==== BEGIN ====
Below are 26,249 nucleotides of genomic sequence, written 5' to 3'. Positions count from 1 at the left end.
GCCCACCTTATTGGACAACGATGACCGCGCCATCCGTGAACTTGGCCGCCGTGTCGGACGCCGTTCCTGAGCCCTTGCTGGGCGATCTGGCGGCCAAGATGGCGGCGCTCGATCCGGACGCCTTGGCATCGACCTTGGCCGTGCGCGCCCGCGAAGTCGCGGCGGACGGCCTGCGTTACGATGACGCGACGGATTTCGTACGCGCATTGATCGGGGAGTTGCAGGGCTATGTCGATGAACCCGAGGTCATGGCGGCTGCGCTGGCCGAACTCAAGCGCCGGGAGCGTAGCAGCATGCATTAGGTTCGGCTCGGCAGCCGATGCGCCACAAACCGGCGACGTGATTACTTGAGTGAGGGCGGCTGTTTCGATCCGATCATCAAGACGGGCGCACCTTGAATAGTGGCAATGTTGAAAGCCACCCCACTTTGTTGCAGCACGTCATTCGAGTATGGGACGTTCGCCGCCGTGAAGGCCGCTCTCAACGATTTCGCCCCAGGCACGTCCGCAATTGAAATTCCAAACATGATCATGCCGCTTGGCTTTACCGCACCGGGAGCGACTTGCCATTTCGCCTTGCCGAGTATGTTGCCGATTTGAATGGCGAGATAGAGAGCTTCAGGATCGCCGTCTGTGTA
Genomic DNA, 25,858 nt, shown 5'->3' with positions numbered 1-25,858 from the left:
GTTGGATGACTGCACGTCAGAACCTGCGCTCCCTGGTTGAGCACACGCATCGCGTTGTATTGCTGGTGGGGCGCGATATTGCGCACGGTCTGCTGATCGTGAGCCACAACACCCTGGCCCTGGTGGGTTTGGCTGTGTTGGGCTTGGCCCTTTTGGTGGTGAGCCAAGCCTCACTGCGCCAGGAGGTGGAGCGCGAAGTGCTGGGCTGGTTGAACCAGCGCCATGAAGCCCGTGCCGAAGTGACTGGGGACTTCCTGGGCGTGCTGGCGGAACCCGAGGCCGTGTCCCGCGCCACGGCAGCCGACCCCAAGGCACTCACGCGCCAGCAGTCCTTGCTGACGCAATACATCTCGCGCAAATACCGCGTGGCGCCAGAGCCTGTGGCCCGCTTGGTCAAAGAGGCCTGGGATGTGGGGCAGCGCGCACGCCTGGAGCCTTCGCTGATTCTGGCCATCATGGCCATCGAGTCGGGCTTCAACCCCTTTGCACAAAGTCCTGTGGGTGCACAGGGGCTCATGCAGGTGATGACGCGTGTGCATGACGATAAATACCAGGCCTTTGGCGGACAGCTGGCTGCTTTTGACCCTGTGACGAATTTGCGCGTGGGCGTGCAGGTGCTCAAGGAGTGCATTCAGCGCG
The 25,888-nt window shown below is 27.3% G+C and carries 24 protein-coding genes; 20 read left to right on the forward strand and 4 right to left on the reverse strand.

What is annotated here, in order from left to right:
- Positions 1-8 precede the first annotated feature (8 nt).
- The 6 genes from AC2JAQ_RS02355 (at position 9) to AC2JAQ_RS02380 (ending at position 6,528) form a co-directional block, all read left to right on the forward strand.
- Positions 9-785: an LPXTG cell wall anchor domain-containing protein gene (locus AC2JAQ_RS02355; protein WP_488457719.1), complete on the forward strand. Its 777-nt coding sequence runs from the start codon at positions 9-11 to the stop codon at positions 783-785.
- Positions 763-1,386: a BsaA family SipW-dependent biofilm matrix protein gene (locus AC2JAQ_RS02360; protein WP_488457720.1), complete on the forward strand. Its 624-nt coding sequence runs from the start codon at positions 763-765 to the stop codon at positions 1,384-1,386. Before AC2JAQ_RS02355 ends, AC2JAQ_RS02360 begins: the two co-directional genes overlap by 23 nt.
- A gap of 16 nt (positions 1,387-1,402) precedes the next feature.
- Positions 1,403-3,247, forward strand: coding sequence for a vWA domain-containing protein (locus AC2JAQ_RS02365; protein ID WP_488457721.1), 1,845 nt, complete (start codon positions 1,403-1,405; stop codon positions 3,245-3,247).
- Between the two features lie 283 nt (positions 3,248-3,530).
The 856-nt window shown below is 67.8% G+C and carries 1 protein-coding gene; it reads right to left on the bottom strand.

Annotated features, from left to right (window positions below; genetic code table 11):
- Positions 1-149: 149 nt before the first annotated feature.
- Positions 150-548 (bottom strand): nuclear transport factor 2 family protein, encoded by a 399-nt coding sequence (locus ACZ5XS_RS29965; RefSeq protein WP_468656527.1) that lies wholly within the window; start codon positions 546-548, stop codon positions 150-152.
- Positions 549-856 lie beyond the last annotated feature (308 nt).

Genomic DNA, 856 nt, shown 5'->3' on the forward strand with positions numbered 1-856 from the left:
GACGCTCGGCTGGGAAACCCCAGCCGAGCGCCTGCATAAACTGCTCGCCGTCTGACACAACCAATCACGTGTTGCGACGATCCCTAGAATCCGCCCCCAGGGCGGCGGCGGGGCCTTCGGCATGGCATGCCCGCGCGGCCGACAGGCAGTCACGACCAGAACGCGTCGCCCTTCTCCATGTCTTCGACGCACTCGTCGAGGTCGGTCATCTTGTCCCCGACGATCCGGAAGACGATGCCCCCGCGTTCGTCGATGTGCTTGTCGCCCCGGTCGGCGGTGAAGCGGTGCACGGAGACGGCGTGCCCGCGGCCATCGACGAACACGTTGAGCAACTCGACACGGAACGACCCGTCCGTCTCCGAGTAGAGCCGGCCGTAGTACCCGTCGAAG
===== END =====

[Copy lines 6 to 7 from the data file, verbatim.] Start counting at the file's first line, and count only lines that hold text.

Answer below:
What is annotated here, in order from left to right:
- Positions 1-8 precede the first annotated feature (8 nt).